Over time, your PCs performance can begin to degrade. To counteract this, we would normally need to begin uninstalling programs, and using performance enhancement tools such as CCleaner to remove old registry entries and help fight some of the issues inherent in our systems that are causing bottlenecks. Microsoft, however, offer their own set of tools to allow the user to quickly get their PC running how optimally, such as ‘Refresh’ or ‘Reset’.

For fast ring Insider’s on Windows 10, the company has released their new tool to clean install the operating system. This tool brings your PC back to its original state, as well as installing one of the more recent Insider builds, although not necessarily the latest one available. Provided that you are on one of the ‘Redstone’ builds, you should be able to use this tool without any issues.


Where do I access this new tool?

This new tool can be downloaded freely. The quickest route to obtain the tool is by heading straight to this download link, alternatively, you can go to the Settings app, then select Update & Security, and finally, Recovery. From there you will see a link at the bottom that reads “Learn how to start afresh with a clean installation of Windows”, this link will take you through to the announcement post on the Microsoft Answer’s site.

settings-app-start-afresh How to use the new Windows Refresh Tool to clean install Windows 10

Clean install tool from Settings app

Got it. Now how do I use this to clean install Windows 10?

Once you have opened the downloaded file, it will ask you to provide it with elevated privileges, and then you will be prompted to accept the License Agreement. Provided that you agree with the terms, you’ll then be asked whether you would like to keep your personal files or have everything completely wiped.

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Tip: Backup anything you might want to keep!

clean-install-keep-files How to use the new Windows Refresh Tool to clean install Windows 10

Clean install – to keep or not to keep?

After you have selected your files preference, and clicked Install, the process will begin. It will download one of the more recent fast ring Insider build’s and begin applying it to your system. Whilst the tool downloads the required files, you will be able to cancel the process. Buttons will appear to be disabled, and during this period you can exit the tool, which will stop the process.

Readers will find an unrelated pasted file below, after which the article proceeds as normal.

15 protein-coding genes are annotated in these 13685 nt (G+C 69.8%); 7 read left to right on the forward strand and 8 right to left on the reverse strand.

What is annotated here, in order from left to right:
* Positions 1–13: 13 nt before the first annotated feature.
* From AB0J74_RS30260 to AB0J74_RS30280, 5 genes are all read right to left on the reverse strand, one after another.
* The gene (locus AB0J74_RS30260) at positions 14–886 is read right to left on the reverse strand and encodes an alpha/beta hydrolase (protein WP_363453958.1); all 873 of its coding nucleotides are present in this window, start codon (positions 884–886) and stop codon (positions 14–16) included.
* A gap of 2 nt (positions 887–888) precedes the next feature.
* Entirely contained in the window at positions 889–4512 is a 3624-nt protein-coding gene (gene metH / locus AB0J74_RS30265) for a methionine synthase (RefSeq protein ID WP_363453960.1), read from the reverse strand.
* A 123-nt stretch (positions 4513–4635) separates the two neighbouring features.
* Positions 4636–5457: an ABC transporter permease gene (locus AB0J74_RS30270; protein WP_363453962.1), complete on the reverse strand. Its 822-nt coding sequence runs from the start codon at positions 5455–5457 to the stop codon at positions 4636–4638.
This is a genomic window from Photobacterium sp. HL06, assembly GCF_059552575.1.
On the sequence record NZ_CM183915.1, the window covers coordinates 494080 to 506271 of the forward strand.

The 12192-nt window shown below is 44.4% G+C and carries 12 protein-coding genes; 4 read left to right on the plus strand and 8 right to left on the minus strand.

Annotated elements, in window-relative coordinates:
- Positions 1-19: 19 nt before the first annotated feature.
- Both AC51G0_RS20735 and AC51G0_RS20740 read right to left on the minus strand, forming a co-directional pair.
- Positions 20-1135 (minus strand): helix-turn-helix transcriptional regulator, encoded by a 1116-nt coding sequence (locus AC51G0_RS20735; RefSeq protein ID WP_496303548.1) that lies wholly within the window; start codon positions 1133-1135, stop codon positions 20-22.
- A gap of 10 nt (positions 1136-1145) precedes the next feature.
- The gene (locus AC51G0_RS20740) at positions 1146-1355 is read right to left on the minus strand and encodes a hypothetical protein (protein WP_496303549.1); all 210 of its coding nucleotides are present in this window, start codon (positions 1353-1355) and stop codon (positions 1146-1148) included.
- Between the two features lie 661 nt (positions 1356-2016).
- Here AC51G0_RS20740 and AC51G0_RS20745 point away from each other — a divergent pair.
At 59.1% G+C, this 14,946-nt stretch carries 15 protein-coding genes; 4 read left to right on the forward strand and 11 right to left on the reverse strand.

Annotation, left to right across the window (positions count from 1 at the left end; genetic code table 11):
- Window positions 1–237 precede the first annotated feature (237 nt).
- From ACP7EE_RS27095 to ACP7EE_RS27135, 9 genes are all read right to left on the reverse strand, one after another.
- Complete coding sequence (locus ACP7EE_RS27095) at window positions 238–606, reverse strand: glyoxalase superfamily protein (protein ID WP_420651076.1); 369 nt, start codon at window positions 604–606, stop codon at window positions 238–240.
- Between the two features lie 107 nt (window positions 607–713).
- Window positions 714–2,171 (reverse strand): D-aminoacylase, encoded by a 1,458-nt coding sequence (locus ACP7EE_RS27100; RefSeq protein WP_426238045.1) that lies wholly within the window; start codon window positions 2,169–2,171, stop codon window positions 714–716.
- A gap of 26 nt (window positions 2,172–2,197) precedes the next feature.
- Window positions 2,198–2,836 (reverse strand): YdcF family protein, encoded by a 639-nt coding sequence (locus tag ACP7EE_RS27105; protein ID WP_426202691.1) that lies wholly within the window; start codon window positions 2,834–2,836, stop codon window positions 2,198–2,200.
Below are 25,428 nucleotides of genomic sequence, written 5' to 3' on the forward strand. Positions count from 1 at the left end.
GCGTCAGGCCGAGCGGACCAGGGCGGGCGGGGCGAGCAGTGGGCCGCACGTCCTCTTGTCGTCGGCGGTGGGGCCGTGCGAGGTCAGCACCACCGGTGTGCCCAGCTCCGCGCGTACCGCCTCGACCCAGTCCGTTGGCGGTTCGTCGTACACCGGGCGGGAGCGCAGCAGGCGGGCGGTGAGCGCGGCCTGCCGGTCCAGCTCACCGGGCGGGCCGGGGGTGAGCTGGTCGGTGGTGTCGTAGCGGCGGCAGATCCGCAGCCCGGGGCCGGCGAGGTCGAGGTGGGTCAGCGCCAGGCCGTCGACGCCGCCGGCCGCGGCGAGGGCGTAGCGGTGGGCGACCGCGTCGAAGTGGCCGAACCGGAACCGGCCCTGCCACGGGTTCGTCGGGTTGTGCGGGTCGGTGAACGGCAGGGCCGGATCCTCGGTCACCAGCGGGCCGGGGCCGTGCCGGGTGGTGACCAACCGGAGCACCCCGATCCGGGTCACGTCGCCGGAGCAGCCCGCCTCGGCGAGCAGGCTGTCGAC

In what ways can this tool help me?

The Refresh Tool is a great way to start your PC from fresh, which is its main use. One great advantage to this tool is that, once you buy a new PC from an OEM, such as Lenovo, you can use this tool to completely wipe the device and remove any bloatware that may have come pre-installed. This has its own advantages: bloatware is known to cause performance degradation, and also exhibit security flaws. So, if you go out and buy a new machine, make sure to run this tool before you begin using it!

Just a few things to keep in mind…

This is a new tool for Windows 10, and as such, it has a few oddities that you may want to be aware of before you begin the process of clean installing your operating system.

  • The build installed is not necessarily going to be the latest build, although it will be a fairly recent one
  • It removes all applications that do not ship with a clean version of Windows 10 – including drivers, OEM tools and user-installed programs
  • Paid-for content, such as in-app content and digital licenses may not be carried over on to your new installation
  • If your currently installed build is more recent that the one the tool will install, you will be prompted to keep ‘Nothing’. You won’t be able to keep your files in this scenario.
  • Apps that have been downloaded or purchased from the Store can be re-downloaded by going to Store > My Library
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As always – Microsoft recommends you do not use this tool, nor Insider builds, on your day-to-day PC. These utilities are there for testing and reporting issues; always backup anything you need either to an external storage device (USB drive, external hard drive, etc) or cloud storage (OneDrive, Dropbox, etc).

With greeting of Winbeta.org